A picture I took of an M8 at Stamford station at a time when I saw them much more often.
Metro-North Railroad is in the middle of replacing its older train cars with a model called the M8, manufactured by Kawasaki. They include such features as pre-recorded audio with station stop announcements (and matching signage), higher headrests one every seat (and easier grips for people to be able to safely move about), and other technology advancements that come with redesigning a train car 40 years after the last major redesign.
The only problem is, I’m having trouble finding them.
Metro-North’s regularly-updated M8 page says more than 150 of them are now in the possession of the railroad, out of 405 currently on order (an additional 25 is available as an option). They also claim almost half of weekday service now runs on the new trains, a pretty big accomplishment given that they weren’t even around 20 months ago.
Yet I ride on one maybe 10 percent of the time right now, which seems odd given their percentages, and especially considering I ride in the evenings well outside of rush hour nowadays.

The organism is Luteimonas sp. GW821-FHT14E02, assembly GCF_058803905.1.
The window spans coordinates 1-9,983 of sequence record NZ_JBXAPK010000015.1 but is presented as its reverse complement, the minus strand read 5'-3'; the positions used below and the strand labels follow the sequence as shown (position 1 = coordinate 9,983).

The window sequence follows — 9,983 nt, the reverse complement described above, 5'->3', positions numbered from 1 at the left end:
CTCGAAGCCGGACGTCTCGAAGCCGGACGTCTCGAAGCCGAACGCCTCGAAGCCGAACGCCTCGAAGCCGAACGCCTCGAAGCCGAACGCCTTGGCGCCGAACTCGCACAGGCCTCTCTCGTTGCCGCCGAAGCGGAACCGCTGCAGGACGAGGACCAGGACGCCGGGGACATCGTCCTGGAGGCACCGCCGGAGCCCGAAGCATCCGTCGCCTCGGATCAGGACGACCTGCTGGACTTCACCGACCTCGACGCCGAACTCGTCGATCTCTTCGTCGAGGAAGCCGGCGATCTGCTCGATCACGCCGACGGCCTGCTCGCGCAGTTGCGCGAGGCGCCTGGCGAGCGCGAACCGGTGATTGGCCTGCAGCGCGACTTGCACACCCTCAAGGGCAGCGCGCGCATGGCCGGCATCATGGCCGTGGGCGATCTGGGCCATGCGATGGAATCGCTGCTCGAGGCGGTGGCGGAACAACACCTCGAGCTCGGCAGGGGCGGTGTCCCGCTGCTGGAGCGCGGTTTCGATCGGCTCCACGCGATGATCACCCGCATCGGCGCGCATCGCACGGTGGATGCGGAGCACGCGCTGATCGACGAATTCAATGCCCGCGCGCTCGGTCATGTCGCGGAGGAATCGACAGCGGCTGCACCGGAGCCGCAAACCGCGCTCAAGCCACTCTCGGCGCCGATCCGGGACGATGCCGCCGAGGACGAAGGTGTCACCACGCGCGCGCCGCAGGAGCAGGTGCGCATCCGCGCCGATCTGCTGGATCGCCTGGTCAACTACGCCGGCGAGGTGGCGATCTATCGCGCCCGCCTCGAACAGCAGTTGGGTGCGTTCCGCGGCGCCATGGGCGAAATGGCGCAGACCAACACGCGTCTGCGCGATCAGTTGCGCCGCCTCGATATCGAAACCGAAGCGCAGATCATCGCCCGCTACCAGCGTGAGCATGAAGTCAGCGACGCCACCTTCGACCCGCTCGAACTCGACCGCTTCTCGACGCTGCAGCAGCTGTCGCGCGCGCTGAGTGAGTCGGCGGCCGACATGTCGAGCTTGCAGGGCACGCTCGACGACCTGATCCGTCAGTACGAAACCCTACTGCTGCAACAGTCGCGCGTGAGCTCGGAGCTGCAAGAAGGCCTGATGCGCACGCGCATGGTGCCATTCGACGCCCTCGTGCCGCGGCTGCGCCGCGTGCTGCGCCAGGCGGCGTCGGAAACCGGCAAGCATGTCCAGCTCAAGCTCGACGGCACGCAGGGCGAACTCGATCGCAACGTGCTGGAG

The numbers seemed to have changed right around the time Metro-North increased their service levels during off-peak times, but made a change right around the time in the morning, 8:10, that I’m usually at the station, by splitting up two trains. The train I take most often, the 8:18 out of Stamford (which had been the 7:52/7:53 when I was departing from Bridgeport), had been almost exclusively M8 since the first batch of M8s rolled out, but since the flip it’s not only been back to the older trains, it seems to be shortchanged cars now and then, making it harder to get a good seat on what had been previously been a comfortable train. (For the purposes of this, I don’t count middle seats in particular; I’m not a small guy, and middle seats rarely work out as a result.)
Now, it could be that I’m seeing less of them as a result of warranty repairs that are being made to the M8s, so I’m hopeful that this is a temporary setback. But it does seem disappointing that two years in, and with more than 150 cars available, I’m actually seeing less M8s than a year ago.